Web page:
RealTime IT News

Wait for WiMAX Isn't Getting Any Shorter

WiMAX

Enterprises keeping WiMAX deployments at bay have the right idea given a new report that states the technology is two to three years from debuting as a mature networking option. Challenges in network builds and slow delivery of compatible handset devices have led to the delay.

The news likely won't stall the $14 billion dollar Sprint-ClearWire plan for a national WiMAX carrier, but it is likely disappointing for enterprises chomping at the bit for faster wireless data services and applications.

"There has only been limited success so far with mobile data services, and it's nowhere near a proven data stand-alone technology as yet," Phillip Redman, a Gartner analyst, told InternetNews.com.

Companies are hungry for improved networking to expand and enhance mobile data services, as mobility is now viewed as a business differentiator.

WiMAX stands for Worldwide Interoperability for Microwave Access and are fixed broadband wireless metropolitan access networks, or MANs using a point-to-multipoint architecture.

The technology promises blazing fast download and upload rates from distances of up to 30 miles. It would eliminate the annoying dropped calls and data packets enterprises as well as offer real-time multimedia experiences and robust applications.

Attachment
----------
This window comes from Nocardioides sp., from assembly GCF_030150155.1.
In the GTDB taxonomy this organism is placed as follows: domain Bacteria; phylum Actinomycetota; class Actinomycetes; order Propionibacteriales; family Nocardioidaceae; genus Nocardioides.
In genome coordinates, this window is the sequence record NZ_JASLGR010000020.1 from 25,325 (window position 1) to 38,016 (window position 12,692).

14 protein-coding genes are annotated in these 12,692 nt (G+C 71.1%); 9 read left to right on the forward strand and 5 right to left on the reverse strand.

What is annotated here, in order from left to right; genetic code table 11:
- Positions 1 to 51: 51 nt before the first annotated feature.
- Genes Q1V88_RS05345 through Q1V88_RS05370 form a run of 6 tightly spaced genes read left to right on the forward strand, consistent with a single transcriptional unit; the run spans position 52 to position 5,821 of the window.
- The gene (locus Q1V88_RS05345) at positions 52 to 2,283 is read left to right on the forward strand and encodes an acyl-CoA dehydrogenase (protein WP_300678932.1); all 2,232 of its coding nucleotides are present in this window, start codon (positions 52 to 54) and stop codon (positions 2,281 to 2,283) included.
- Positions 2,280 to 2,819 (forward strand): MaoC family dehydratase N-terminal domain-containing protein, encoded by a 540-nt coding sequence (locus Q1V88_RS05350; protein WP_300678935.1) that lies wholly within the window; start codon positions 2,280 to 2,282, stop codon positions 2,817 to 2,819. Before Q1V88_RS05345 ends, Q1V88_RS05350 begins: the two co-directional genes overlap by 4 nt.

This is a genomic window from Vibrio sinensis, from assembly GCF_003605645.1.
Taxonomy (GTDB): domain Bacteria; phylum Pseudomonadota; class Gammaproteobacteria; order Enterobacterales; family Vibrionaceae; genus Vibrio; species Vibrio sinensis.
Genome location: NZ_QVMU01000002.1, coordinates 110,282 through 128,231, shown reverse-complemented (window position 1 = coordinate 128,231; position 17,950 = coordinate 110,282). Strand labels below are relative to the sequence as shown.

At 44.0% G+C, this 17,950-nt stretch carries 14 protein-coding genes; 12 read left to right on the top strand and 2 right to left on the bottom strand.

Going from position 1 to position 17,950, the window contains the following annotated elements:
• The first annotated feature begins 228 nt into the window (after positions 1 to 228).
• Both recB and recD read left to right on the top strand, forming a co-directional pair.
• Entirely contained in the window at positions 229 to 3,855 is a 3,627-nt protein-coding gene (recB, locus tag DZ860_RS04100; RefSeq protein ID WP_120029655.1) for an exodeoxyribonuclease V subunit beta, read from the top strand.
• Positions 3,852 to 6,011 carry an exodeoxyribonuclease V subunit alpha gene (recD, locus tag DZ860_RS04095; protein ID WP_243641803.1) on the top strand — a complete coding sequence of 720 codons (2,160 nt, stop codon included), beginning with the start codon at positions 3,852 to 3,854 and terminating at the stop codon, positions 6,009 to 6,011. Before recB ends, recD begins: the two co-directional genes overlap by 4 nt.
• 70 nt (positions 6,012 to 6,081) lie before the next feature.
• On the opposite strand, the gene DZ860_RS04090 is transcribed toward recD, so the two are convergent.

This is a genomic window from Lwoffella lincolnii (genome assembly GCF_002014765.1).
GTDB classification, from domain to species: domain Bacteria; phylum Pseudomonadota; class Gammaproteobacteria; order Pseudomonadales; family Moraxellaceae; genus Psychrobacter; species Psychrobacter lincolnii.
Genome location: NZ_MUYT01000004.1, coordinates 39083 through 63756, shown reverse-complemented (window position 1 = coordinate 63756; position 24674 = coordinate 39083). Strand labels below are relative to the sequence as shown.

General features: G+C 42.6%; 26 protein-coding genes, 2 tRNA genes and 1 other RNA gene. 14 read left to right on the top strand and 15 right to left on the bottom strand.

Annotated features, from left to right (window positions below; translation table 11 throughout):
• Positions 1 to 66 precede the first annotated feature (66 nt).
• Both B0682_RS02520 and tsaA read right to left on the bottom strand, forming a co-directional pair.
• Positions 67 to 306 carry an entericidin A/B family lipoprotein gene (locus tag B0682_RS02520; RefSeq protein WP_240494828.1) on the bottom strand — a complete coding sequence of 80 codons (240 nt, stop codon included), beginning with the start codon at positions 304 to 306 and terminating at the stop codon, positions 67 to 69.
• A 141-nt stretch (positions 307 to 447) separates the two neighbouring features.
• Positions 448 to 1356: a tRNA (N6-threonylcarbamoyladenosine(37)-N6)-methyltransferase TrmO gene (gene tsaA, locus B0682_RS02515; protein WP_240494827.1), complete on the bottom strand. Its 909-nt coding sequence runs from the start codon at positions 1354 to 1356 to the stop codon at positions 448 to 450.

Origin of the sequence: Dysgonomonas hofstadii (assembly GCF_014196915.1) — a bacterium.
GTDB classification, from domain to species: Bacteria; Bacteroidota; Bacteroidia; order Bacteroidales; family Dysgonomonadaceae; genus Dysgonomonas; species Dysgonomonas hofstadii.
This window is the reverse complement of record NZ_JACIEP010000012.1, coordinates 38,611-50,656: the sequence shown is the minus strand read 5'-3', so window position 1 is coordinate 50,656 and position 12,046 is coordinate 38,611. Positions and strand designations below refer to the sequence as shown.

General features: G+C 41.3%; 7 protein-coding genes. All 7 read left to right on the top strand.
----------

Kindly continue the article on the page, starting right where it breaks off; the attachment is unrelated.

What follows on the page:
Gartner's research released this week indicates that WiMAX will first arrive as a "niche" technology, deployed in a pay-as-you go model much like Wi-Fi in the past few years.

Big roadblocks, according to the research firm, include a lack of mobile WiMAX equipment, strong competition from wired broadband networks, initial high device costs and spectrum availability.


A WiMAX adoption

A study earlier this year noted that enterprises are also concerned about costs and security issues. The Chadwick Martin Bailey study reported that 69 percent of enterprises using Wi-Fi today have no plans to move to WiMAX.

Gartner predicts that initial network launches will be large operators using WiMAX as a data-only service, and that it won't be until 2010 that voice over IP (VoIP) capabilities will come into the mix.

Once up and running, however, WiMAX will bring some unique offerings to the table. Once devices are out in the market, the price point will drop substantially, which will then lower service costs, Gartner said.

WiMAX carriers have already shared a subscription model that would let users and enterprises use multiple devices on a service plan for no additional cost. Users will also be able to choose a needed speed of service -- paying more for faster speeds.

"For the enterprise it's certainly worth thinking about," Redman said.